Anup Shetty, Superintendent of Police, Koppal said “There are lots of rights for women and girls but unfortunately the women and girls don’t know about these rights. While talking about child rights, he said the only two things a child should be involved in is to read and play. Regarding more and more cases of sexual violence against women he said that one should not be afraid to talk about sexual violence.  One strong complaint can discourage many and if we don’t open up today, there will always be fear and speaking of that after many years won’t make any sense. He also told that girls should be careful and not fall prey to any untrustworthy man, or should not elope for marriage at a young age. He said that first it is important to read and get settled financially, love and relationships should come after that.

Theme 4: Child rights and protection

  • What to do if the Head Master at school uses bad words, beats and scolds girls?
  • In many villages alcohol is banned but still men consume alcohol and this results in violence at home. What should we do?
  • What is the punishment for people who conduct child marriages?
  • In the school compound many people come and drink and we are asked to clean it. They also play cards in the school compound. How can we stop this?
  • I have a dream to become Police officer. What suggestions can you give me so that I can fulfill my dream?
  • In many situations Child-Line has not responded well and on time. What can be done? (Children also gave examples)
  • In some villages instances of eve teasing are high due to which many girls have left school and the parents have stopped letting the girls go to school due to the fear of their daughters getting teased. What to do about this?
  • How to stop caste-ism?

The SP replied that caste doesn’t bring us any benefits so one should not be concerned about that. The SP also took note of the places where incidences of eve teasing, playing cards on the compound area were high and domestic violence was also high, so he could look into the matter.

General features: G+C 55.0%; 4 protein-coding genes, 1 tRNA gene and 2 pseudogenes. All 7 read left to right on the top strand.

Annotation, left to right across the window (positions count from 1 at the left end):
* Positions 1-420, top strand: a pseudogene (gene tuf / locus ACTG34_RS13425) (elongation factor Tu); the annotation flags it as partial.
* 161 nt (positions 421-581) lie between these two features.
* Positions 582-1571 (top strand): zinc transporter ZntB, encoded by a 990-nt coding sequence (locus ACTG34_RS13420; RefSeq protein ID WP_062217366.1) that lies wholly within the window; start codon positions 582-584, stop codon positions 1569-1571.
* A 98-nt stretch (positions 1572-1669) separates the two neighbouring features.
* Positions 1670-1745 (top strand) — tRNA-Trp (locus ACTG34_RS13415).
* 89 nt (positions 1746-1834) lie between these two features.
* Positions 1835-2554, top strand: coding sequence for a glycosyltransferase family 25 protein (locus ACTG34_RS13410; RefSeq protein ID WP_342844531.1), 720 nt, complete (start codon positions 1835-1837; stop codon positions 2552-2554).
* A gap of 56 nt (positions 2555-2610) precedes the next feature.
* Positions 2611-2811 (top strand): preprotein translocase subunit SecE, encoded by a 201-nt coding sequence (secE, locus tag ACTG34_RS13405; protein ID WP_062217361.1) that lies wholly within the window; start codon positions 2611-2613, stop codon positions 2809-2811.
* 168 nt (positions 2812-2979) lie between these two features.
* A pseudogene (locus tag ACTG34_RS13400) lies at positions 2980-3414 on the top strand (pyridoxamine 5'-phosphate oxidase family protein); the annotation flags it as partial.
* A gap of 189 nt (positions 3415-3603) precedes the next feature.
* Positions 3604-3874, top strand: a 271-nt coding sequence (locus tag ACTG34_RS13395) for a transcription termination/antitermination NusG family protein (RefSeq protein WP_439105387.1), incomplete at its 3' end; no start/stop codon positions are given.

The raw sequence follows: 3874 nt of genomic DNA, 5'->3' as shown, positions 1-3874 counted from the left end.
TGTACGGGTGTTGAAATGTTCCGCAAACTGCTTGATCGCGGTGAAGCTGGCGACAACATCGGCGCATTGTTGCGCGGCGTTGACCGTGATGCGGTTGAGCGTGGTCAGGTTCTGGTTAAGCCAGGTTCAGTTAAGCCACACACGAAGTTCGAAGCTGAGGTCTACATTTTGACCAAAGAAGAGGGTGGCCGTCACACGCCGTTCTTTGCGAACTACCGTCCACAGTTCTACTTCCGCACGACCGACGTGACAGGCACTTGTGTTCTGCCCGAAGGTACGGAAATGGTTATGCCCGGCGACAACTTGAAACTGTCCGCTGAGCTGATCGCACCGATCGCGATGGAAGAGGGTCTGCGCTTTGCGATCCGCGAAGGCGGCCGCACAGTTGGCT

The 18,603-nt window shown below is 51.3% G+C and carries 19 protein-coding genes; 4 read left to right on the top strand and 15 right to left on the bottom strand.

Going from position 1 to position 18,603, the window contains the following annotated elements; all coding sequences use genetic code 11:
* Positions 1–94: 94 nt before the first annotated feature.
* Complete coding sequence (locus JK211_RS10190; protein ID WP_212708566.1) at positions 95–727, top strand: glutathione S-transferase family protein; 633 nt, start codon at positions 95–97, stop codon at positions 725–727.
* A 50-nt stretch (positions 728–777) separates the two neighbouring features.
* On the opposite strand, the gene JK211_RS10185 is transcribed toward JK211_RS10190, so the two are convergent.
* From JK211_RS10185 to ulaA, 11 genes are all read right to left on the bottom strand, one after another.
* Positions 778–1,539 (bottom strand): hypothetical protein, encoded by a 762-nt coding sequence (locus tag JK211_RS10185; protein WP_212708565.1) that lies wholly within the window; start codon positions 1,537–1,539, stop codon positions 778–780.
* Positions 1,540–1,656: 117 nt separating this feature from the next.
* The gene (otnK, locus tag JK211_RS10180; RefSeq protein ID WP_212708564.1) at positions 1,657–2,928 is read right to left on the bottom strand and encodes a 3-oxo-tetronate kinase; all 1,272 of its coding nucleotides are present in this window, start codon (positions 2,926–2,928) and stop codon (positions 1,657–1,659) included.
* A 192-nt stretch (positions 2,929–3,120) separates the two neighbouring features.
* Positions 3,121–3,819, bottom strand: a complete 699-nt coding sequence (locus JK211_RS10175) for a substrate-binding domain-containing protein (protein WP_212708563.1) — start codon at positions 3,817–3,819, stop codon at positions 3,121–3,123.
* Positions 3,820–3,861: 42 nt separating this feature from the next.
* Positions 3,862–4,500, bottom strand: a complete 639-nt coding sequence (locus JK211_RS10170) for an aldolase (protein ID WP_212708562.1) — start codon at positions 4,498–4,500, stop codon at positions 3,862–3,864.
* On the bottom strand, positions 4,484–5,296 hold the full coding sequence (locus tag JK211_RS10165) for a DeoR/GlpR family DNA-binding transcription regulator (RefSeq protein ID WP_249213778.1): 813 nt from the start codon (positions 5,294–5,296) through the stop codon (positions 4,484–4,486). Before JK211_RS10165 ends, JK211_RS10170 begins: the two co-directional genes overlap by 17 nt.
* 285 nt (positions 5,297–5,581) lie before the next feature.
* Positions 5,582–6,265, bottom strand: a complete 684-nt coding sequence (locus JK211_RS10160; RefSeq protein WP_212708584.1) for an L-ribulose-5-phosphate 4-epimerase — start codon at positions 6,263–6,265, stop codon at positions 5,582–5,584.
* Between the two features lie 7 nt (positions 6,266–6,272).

Voices from girls

Vasanta from Kukanpally: I participated in a bicycle rally for the first time. It was fun and a completely new experience. It was very nice to meet all these government officials and have a Samvada with them. We should participate in these type of platforms and express our concerns. The solutions offered by the government officials are very helpful and we should practice what they said. This is not the end, whenever we get a chance, we must communicate and in future secure big posts like these government officials. We have the responsibility of taking the Sphoorthi team to a new level.

Roopa from Alwandi- Sphoorthi has offered many opportunities to the girls to come out of their homes and learn new things. Each camp, each exposure, and each training has helped us to move to a new level. It was my first experience to participate in the International Girl Child Day and interact with the D.C. Each platform provided by KHPT has been a step ahead to realize our dreams and we should keep moving ahead.

Program outcome

Many problems related to the girls in accessing education, health, in addressing violence, addressing eve teasing and child marriages were brought to the notice of the authorities. For most of the problems, the department took the ownership. Every department that participated in the Samvada listed all the questions and the respective departments have promised to take action to solve cases related to their departments. A process has already been initiated in this regard.

The International Girl Child Day was also observed in each village in the same format of a rally as well as Samvada with the community leaders and government officials at the village level covering all 51 Sphoorthi- APPI villages.